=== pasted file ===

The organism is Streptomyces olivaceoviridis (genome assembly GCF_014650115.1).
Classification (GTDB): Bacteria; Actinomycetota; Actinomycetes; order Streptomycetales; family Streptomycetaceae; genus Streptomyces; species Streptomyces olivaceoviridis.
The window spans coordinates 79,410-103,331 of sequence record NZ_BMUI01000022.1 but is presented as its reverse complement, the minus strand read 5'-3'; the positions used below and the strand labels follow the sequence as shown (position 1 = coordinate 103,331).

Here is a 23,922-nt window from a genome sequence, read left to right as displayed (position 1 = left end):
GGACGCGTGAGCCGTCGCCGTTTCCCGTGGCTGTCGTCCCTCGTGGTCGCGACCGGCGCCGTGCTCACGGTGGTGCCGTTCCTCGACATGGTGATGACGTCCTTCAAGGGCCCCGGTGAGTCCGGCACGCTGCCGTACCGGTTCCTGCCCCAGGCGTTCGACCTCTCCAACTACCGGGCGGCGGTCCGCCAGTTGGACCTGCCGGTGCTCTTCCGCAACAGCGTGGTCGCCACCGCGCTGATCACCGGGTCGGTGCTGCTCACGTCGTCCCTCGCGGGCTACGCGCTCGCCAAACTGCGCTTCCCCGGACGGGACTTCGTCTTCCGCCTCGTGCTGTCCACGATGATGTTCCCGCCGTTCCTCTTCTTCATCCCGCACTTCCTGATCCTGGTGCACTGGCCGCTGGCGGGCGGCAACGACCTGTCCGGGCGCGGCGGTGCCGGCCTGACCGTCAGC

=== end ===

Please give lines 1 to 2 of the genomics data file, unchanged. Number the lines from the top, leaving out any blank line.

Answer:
The organism is Streptomyces olivaceoviridis (genome assembly GCF_014650115.1).
Classification (GTDB): Bacteria; Actinomycetota; Actinomycetes; order Streptomycetales; family Streptomycetaceae; genus Streptomyces; species Streptomyces olivaceoviridis.